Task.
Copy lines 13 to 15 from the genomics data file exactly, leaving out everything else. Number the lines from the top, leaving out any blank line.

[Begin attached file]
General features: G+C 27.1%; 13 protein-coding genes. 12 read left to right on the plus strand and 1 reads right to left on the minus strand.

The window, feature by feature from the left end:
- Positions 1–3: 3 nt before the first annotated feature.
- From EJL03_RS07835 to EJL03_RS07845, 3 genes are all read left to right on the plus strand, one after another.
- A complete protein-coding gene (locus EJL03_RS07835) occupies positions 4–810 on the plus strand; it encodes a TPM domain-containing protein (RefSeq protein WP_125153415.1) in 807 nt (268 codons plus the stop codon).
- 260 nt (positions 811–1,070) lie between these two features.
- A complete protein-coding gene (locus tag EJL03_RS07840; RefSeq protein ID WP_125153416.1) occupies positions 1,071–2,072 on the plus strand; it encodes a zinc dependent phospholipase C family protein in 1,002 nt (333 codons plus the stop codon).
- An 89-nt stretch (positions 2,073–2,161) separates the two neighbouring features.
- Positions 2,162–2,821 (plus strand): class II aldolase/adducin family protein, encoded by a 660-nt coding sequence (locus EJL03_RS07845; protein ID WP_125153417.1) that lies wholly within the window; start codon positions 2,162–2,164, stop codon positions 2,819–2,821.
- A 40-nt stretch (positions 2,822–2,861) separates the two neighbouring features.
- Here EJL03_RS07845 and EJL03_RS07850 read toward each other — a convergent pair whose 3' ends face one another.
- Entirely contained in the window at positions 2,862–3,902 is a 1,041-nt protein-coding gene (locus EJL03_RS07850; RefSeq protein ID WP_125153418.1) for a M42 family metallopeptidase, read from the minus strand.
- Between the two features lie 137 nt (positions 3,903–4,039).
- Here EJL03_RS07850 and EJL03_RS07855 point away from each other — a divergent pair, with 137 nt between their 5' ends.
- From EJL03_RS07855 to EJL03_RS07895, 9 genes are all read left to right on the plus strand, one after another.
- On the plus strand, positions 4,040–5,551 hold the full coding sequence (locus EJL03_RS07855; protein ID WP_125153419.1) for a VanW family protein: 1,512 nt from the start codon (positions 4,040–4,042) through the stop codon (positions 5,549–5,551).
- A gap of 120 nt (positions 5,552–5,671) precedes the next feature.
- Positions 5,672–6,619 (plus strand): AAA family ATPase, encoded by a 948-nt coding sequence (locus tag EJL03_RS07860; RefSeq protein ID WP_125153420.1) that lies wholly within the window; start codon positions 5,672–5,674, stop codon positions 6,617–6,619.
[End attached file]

- Between the two features lie 137 nt (positions 3,903–4,039).
- Here EJL03_RS07850 and EJL03_RS07855 point away from each other — a divergent pair, with 137 nt between their 5' ends.
- From EJL03_RS07855 to EJL03_RS07895, 9 genes are all read left to right on the plus strand, one after another.